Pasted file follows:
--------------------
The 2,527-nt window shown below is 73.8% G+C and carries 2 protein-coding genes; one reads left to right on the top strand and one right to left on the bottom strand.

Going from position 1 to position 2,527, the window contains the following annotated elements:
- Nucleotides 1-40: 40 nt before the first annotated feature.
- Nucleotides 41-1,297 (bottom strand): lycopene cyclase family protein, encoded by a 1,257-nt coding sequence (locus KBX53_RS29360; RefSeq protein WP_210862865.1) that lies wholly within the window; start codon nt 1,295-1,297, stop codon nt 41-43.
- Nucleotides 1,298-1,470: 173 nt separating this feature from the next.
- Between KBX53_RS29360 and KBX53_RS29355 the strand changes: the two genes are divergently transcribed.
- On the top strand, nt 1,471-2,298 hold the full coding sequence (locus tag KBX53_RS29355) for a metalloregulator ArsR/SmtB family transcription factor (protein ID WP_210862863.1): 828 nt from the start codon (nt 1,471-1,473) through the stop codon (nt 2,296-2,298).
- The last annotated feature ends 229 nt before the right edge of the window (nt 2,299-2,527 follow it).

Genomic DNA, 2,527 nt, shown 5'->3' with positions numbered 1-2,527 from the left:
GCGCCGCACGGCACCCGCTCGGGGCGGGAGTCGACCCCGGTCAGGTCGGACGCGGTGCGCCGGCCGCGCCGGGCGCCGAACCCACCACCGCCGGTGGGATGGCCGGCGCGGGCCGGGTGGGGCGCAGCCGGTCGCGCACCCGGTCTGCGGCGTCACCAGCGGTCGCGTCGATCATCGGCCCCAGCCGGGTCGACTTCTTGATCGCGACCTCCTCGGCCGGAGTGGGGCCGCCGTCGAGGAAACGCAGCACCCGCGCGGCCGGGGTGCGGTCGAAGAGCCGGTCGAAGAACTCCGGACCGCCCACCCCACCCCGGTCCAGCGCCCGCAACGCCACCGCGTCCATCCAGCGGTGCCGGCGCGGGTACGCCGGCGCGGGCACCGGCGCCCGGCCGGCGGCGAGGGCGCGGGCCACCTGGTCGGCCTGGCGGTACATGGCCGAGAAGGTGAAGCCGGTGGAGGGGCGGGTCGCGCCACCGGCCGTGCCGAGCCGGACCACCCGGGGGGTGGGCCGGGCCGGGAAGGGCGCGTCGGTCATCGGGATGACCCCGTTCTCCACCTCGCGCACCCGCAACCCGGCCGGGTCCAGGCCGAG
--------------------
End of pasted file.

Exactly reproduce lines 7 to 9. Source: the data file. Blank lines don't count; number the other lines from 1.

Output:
- On the top strand, nt 1,471-2,298 hold the full coding sequence (locus tag KBX53_RS29355) for a metalloregulator ArsR/SmtB family transcription factor (protein ID WP_210862863.1): 828 nt from the start codon (nt 1,471-1,473) through the stop codon (nt 2,296-2,298).
- The last annotated feature ends 229 nt before the right edge of the window (nt 2,299-2,527 follow it).

Genomic DNA, 2,527 nt, shown 5'->3' with positions numbered 1-2,527 from the left: